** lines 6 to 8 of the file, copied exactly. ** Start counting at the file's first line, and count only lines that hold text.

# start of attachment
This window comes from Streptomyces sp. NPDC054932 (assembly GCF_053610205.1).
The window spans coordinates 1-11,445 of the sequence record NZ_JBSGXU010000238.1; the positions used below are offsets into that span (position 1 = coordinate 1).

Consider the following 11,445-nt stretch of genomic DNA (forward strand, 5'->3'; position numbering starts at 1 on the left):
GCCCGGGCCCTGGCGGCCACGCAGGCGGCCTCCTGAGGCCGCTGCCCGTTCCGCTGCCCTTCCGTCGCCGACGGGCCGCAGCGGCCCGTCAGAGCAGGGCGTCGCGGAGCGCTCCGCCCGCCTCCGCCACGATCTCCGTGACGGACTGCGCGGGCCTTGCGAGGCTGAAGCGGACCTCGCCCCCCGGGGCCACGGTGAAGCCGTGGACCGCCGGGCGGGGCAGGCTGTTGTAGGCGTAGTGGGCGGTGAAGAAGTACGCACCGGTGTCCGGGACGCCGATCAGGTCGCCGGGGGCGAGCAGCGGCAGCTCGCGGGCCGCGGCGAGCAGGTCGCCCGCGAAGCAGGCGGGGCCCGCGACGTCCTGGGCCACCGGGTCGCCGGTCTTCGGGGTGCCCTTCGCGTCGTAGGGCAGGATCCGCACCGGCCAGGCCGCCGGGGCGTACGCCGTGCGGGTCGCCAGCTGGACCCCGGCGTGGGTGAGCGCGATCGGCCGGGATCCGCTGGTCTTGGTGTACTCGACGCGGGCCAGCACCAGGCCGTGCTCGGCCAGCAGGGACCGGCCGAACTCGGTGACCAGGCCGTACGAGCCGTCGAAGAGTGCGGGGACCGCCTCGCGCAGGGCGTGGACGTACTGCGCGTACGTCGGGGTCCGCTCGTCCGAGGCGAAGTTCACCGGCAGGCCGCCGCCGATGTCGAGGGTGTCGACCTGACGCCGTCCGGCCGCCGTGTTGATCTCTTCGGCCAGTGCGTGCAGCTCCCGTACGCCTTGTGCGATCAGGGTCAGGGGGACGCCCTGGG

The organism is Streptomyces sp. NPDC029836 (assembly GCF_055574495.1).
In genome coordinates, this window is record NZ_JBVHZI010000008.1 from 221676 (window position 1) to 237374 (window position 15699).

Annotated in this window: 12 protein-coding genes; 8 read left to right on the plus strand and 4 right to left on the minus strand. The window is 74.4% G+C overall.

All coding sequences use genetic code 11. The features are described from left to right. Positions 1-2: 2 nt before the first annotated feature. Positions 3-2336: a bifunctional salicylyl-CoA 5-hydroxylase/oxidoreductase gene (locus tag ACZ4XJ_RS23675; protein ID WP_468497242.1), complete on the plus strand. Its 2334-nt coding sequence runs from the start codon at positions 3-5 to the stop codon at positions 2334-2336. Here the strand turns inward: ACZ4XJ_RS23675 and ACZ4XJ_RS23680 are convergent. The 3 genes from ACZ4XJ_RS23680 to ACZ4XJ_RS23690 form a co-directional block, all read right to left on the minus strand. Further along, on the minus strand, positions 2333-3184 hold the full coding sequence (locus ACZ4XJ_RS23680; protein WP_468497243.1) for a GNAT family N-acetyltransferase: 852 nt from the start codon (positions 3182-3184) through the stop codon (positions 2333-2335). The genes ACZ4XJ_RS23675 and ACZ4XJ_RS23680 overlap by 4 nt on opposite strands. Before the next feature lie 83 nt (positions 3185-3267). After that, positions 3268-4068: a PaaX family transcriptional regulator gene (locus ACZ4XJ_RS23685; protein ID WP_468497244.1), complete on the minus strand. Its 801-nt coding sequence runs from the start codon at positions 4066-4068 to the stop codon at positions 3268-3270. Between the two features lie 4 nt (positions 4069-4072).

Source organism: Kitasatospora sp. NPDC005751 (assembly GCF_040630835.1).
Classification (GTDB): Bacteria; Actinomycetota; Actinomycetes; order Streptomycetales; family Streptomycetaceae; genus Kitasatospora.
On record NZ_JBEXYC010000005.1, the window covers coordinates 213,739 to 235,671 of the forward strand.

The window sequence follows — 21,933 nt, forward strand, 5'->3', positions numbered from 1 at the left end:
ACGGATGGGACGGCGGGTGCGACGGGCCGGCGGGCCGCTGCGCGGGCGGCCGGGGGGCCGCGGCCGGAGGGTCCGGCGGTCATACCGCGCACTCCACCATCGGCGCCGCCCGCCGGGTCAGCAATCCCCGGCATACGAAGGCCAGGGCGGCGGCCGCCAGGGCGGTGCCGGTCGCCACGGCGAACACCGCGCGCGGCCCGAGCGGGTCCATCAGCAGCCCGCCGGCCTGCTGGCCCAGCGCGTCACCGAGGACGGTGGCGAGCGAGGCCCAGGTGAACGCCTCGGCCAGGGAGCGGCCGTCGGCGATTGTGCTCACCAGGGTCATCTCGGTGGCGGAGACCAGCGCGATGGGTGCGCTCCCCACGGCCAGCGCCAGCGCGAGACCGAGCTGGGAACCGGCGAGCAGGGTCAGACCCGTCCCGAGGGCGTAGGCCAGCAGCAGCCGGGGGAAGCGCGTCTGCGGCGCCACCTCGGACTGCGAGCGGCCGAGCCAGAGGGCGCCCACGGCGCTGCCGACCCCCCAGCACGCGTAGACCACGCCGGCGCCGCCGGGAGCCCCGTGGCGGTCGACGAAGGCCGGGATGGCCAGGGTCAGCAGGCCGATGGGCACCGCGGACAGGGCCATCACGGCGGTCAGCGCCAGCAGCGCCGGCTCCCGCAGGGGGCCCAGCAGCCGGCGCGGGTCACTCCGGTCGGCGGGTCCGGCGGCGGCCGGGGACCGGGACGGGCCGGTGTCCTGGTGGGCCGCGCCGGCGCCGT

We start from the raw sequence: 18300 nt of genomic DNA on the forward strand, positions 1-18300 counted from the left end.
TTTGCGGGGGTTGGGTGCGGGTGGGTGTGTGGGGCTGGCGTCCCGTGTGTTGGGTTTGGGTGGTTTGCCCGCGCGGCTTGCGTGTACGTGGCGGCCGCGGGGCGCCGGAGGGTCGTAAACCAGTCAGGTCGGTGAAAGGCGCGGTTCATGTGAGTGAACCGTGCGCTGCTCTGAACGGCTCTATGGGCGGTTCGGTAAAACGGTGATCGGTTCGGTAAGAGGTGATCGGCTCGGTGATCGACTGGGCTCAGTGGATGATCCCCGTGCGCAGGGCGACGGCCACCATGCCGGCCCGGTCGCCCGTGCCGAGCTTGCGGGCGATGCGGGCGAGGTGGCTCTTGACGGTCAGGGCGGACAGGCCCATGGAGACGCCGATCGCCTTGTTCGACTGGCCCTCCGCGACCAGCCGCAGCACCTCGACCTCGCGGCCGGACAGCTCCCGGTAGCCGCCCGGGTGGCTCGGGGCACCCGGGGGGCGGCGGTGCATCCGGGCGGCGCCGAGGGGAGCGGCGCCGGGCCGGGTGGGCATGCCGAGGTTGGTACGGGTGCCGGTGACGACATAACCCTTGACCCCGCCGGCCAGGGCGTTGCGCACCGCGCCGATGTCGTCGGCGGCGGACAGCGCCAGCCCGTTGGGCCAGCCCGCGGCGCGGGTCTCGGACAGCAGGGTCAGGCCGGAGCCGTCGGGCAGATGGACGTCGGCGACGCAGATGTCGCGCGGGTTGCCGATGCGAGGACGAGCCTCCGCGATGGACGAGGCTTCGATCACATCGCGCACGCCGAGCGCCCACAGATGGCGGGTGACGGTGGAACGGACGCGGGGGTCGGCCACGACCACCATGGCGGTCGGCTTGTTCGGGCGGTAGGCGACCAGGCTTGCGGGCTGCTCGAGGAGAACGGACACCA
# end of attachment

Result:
In genome coordinates, this window is record NZ_JBVHZI010000008.1 from 221676 (window position 1) to 237374 (window position 15699).

Annotated in this window: 12 protein-coding genes; 8 read left to right on the plus strand and 4 right to left on the minus strand. The window is 74.4% G+C overall.

All coding sequences use genetic code 11. The features are described from left to right. Positions 1-2: 2 nt before the first annotated feature. Positions 3-2336: a bifunctional salicylyl-CoA 5-hydroxylase/oxidoreductase gene (locus tag ACZ4XJ_RS23675; protein ID WP_468497242.1), complete on the plus strand. Its 2334-nt coding sequence runs from the start codon at positions 3-5 to the stop codon at positions 2334-2336. Here the strand turns inward: ACZ4XJ_RS23675 and ACZ4XJ_RS23680 are convergent. The 3 genes from ACZ4XJ_RS23680 to ACZ4XJ_RS23690 form a co-directional block, all read right to left on the minus strand. Further along, on the minus strand, positions 2333-3184 hold the full coding sequence (locus ACZ4XJ_RS23680; protein WP_468497243.1) for a GNAT family N-acetyltransferase: 852 nt from the start codon (positions 3182-3184) through the stop codon (positions 2333-2335). The genes ACZ4XJ_RS23675 and ACZ4XJ_RS23680 overlap by 4 nt on opposite strands. Before the next feature lie 83 nt (positions 3185-3267). After that, positions 3268-4068: a PaaX family transcriptional regulator gene (locus ACZ4XJ_RS23685; protein ID WP_468497244.1), complete on the minus strand. Its 801-nt coding sequence runs from the start codon at positions 4066-4068 to the stop codon at positions 3268-3270. Between the two features lie 4 nt (positions 4069-4072).